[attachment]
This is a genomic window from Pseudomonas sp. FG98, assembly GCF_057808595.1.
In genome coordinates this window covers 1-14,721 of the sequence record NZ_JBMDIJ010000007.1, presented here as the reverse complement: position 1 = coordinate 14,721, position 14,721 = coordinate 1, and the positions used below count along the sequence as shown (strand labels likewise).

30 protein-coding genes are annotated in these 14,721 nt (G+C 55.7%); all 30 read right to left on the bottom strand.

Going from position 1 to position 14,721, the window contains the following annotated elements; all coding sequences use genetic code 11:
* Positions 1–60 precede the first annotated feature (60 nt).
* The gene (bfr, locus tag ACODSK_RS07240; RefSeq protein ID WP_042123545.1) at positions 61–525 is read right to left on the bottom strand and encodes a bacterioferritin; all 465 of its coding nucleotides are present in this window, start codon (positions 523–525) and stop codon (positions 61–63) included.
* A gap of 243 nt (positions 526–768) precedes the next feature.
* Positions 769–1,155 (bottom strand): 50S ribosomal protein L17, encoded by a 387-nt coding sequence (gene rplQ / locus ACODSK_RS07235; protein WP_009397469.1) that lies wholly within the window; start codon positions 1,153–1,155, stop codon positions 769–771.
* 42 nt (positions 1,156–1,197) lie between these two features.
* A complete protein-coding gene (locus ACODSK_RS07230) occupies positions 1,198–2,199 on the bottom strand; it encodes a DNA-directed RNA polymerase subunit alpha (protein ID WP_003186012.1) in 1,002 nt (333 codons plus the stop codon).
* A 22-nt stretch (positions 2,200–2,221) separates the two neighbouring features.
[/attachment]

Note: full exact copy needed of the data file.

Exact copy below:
This is a genomic window from Pseudomonas sp. FG98, assembly GCF_057808595.1.
In genome coordinates this window covers 1-14,721 of the sequence record NZ_JBMDIJ010000007.1, presented here as the reverse complement: position 1 = coordinate 14,721, position 14,721 = coordinate 1, and the positions used below count along the sequence as shown (strand labels likewise).

30 protein-coding genes are annotated in these 14,721 nt (G+C 55.7%); all 30 read right to left on the bottom strand.

Going from position 1 to position 14,721, the window contains the following annotated elements; all coding sequences use genetic code 11:
* Positions 1–60 precede the first annotated feature (60 nt).
* The gene (bfr, locus tag ACODSK_RS07240; RefSeq protein ID WP_042123545.1) at positions 61–525 is read right to left on the bottom strand and encodes a bacterioferritin; all 465 of its coding nucleotides are present in this window, start codon (positions 523–525) and stop codon (positions 61–63) included.
* A gap of 243 nt (positions 526–768) precedes the next feature.
* Positions 769–1,155 (bottom strand): 50S ribosomal protein L17, encoded by a 387-nt coding sequence (gene rplQ / locus ACODSK_RS07235; protein WP_009397469.1) that lies wholly within the window; start codon positions 1,153–1,155, stop codon positions 769–771.
* 42 nt (positions 1,156–1,197) lie between these two features.
* A complete protein-coding gene (locus ACODSK_RS07230) occupies positions 1,198–2,199 on the bottom strand; it encodes a DNA-directed RNA polymerase subunit alpha (protein ID WP_003186012.1) in 1,002 nt (333 codons plus the stop codon).
* A 22-nt stretch (positions 2,200–2,221) separates the two neighbouring features.